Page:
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Diseases of the histiocyte (ie, macrophage or dendritic cell) lineage have historically been divided into five groups based on the final maturation steps from myeloid progenitor cells and clinical presentations: (1) Langerhans cell histiocytosis (LCH)/Erdheim-Chester Disease (ECD), (2) malignant histiocytosis (MH) or dendritic cell sarcomas, (3) juvenile xanthogranuloma (JXG), (4) Rosai-Dorfman-Destombes disease (RDD), and (5) hemophagocytic lymphohistiocytosis (HLH) syndromes. The distinction among these diseases is based on clinical characteristics and histopathologic staining for unique surface markers. Biological discoveries of recurrent mitogen-activated protein kinase (MAPK) pathway mutations in LCH, ECD, JXG, and RDD support reclassification as inflammatory or myeloid neoplastic disorders. LCH may present at birth or in adulthood with skin rash, bone pain, otitis externa, mucositis, gingivitis, pulmonary dysfunction, chronic diarrhea, diabetes insipidus, and marrow or liver failure. Therapy for LCH in children has been studied in clinical trials by the Histiocyte Society. Treatment for adults is based primarily on case series. MAPK pathway inhibitors have been effective in histiocytic disorders with somatic activating MAPK pathway gene mutations. Although relapses are not typically fatal, they are associated with a higher risk of endocrine and central nervous system complications. Erdheim-Chester disease and juvenile xanthogranuloma are histologically similar, although ECD arises almost exclusively in adults and juvenile xanthogranuloma occurs primarily in children. RDD presents with massive cervical lymphadenopathy in most patients but may also involve other parts of the body. Activating MAPK pathway gene mutations have also been identified in malignant histiocytosis and histiocytic sarcoma. Evidence to support treatment is limited to case series with a range of strategies and variable outcomes. HLH is quite distinct from the clonal myeloid neoplastic “histiocytic disorders” and characterized by dysfunction of T cells, activated macrophages, and pathologic inflammation. Extreme inflammation may also be associated with infections, autoimmune diseases, and/or cancer. Initial therapy is aimed at controlling inflammation with glucocorticoids, cytotoxic chemotherapy, and/or cytokine inhibition. Pediatric patients with HLH associated with inherited disorders of immune function may be cured with hematopoietic cell transplantation.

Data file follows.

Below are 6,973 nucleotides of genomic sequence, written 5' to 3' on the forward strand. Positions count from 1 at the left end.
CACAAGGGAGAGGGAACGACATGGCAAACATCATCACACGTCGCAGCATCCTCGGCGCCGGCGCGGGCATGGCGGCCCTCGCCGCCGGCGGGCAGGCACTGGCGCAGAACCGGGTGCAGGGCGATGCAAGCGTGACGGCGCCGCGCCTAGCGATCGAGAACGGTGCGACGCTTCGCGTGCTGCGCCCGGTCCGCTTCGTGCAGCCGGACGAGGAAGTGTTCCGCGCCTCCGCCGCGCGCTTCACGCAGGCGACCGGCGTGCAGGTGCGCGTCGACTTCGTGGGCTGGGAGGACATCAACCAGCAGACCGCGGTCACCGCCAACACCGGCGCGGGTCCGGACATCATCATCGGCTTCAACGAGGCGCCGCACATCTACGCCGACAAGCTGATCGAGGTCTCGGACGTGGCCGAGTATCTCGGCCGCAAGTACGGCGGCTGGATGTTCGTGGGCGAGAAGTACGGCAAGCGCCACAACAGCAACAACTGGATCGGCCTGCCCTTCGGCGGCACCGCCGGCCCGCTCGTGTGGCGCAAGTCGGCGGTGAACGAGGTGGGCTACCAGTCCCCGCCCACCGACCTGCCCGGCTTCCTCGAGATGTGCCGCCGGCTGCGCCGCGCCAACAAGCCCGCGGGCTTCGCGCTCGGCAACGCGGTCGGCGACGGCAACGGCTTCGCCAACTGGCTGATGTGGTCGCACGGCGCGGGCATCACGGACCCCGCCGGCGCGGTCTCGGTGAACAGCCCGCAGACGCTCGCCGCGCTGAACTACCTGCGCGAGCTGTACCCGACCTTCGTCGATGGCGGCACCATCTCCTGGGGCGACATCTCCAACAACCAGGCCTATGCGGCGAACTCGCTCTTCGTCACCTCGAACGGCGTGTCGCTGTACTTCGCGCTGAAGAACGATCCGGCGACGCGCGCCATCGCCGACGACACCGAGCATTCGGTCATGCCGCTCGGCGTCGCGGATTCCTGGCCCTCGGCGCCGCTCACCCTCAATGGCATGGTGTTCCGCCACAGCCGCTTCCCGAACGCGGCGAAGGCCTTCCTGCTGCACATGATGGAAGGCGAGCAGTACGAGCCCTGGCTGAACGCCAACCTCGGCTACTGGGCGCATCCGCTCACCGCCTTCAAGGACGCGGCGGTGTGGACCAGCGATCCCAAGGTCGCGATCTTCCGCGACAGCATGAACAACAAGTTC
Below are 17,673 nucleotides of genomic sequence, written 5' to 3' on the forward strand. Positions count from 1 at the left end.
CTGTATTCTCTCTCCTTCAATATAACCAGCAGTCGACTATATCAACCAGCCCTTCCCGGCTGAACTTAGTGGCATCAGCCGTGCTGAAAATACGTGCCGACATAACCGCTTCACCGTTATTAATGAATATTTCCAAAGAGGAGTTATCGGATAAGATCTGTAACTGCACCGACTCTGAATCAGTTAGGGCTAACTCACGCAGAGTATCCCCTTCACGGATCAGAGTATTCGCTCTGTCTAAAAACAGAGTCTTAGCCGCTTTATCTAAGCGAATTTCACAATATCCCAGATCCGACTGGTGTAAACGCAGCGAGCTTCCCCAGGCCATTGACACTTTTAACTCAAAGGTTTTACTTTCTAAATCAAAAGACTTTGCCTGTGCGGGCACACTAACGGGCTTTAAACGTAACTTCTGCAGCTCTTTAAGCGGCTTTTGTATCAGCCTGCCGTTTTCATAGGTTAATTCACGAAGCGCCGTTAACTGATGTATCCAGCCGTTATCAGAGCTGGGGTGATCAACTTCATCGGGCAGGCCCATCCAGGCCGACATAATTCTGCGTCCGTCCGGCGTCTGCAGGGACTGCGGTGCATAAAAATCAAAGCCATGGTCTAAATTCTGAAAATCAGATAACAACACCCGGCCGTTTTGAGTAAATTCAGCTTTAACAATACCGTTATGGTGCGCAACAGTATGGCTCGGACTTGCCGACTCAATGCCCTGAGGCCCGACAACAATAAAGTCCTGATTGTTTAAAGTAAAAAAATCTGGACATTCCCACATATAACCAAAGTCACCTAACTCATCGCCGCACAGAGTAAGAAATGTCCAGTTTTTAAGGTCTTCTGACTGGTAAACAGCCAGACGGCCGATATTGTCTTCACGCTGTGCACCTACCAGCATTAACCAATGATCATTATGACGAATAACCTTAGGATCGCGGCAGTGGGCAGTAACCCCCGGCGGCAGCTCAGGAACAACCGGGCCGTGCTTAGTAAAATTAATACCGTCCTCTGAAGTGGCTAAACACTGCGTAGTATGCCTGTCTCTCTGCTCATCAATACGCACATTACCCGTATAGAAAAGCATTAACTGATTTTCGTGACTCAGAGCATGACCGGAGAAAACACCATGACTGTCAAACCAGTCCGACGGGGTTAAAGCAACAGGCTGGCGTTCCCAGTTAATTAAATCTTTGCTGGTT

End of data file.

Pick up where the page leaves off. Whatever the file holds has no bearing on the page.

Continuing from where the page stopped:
Acronyms and Abbreviations

ALL, acute lymphoblastic leukemia; ATG, anti-thymocyte globulin; CD, cluster designation; CNS, central nervous system; CT, computed tomography; DC, dendritic cell; DI, diabetes insipidus; DLCO, diffusing capacity in lung for carbon monoxide; ECD, Erdheim-Chester disease; EBV, Epstein-Barr virus; GH, growth hormone; HCT, hematopoietic cell transplantation; HLA-DR, human leukocyte antigen-D related; HLH, hemophagocytic lymphohistiocytosis; IFN, interferon; IgG4+, immunoglobulin G4-positive; IL, interleukin; JXG, juvenile xanthogranuloma; LC, Langerhans cell; LCH, Langerhans cell histiocytosis; LCH-ND, LCH-associated neurodegenerative disease; MACOP-B, methotrexate with leucovorin rescue, doxorubicin, cyclophosphamide, vincristine, prednisone, and bleomycin; MAID, mesna, doxorubicin, ifosfamide, and dacarbazine; MAPK, mitogen-activated protein kinase; MAS, macrophage activation syndrome; MRI, magnetic resonance imaging; NK, natural killer; PCR, polymerase chain reaction; PET, positron emission tomography; RDD, Rosai-Dorfman disease; RECIST, Response Evaluation Criteria in Solid Tumors; SEER, Surveillance, Epidemiology, and End Results


Histiocyte is an archaic term for tissue macrophages. The histiocytoses include diseases arising from all cells ...

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